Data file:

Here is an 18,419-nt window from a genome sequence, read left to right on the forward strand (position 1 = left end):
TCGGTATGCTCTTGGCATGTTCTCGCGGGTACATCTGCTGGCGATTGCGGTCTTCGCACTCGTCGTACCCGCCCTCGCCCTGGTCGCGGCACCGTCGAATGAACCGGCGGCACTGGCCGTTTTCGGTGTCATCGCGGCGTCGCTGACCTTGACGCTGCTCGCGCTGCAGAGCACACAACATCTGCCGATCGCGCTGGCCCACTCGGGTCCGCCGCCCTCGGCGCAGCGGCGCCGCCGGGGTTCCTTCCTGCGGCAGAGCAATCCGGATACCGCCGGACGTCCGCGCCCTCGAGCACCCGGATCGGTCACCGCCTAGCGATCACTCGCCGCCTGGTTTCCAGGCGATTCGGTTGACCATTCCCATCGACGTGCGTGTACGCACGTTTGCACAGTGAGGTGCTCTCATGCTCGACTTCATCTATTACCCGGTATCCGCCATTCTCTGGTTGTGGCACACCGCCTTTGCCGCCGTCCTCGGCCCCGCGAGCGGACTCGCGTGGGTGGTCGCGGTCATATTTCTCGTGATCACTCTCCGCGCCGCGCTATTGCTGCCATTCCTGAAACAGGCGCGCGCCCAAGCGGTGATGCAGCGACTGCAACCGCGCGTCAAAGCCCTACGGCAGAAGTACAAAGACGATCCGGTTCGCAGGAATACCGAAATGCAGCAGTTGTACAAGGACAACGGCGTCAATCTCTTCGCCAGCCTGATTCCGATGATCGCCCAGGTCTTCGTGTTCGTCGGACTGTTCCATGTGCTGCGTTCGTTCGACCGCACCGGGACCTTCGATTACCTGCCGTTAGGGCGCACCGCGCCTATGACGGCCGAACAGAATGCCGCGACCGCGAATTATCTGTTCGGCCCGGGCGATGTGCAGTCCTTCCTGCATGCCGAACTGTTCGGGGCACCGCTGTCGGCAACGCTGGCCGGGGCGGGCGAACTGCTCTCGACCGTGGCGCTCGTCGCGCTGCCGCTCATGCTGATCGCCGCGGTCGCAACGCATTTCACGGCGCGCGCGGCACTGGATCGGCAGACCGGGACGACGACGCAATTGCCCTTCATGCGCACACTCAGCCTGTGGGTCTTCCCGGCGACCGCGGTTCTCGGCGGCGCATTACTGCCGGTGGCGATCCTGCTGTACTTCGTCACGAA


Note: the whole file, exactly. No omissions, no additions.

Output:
Here is an 18,419-nt window from a genome sequence, read left to right on the forward strand (position 1 = left end):
TCGGTATGCTCTTGGCATGTTCTCGCGGGTACATCTGCTGGCGATTGCGGTCTTCGCACTCGTCGTACCCGCCCTCGCCCTGGTCGCGGCACCGTCGAATGAACCGGCGGCACTGGCCGTTTTCGGTGTCATCGCGGCGTCGCTGACCTTGACGCTGCTCGCGCTGCAGAGCACACAACATCTGCCGATCGCGCTGGCCCACTCGGGTCCGCCGCCCTCGGCGCAGCGGCGCCGCCGGGGTTCCTTCCTGCGGCAGAGCAATCCGGATACCGCCGGACGTCCGCGCCCTCGAGCACCCGGATCGGTCACCGCCTAGCGATCACTCGCCGCCTGGTTTCCAGGCGATTCGGTTGACCATTCCCATCGACGTGCGTGTACGCACGTTTGCACAGTGAGGTGCTCTCATGCTCGACTTCATCTATTACCCGGTATCCGCCATTCTCTGGTTGTGGCACACCGCCTTTGCCGCCGTCCTCGGCCCCGCGAGCGGACTCGCGTGGGTGGTCGCGGTCATATTTCTCGTGATCACTCTCCGCGCCGCGCTATTGCTGCCATTCCTGAAACAGGCGCGCGCCCAAGCGGTGATGCAGCGACTGCAACCGCGCGTCAAAGCCCTACGGCAGAAGTACAAAGACGATCCGGTTCGCAGGAATACCGAAATGCAGCAGTTGTACAAGGACAACGGCGTCAATCTCTTCGCCAGCCTGATTCCGATGATCGCCCAGGTCTTCGTGTTCGTCGGACTGTTCCATGTGCTGCGTTCGTTCGACCGCACCGGGACCTTCGATTACCTGCCGTTAGGGCGCACCGCGCCTATGACGGCCGAACAGAATGCCGCGACCGCGAATTATCTGTTCGGCCCGGGCGATGTGCAGTCCTTCCTGCATGCCGAACTGTTCGGGGCACCGCTGTCGGCAACGCTGGCCGGGGCGGGCGAACTGCTCTCGACCGTGGCGCTCGTCGCGCTGCCGCTCATGCTGATCGCCGCGGTCGCAACGCATTTCACGGCGCGCGCGGCACTGGATCGGCAGACCGGGACGACGACGCAATTGCCCTTCATGCGCACACTCAGCCTGTGGGTCTTCCCGGCGACCGCGGTTCTCGGCGGCGCATTACTGCCGGTGGCGATCCTGCTGTACTTCGTCACGAA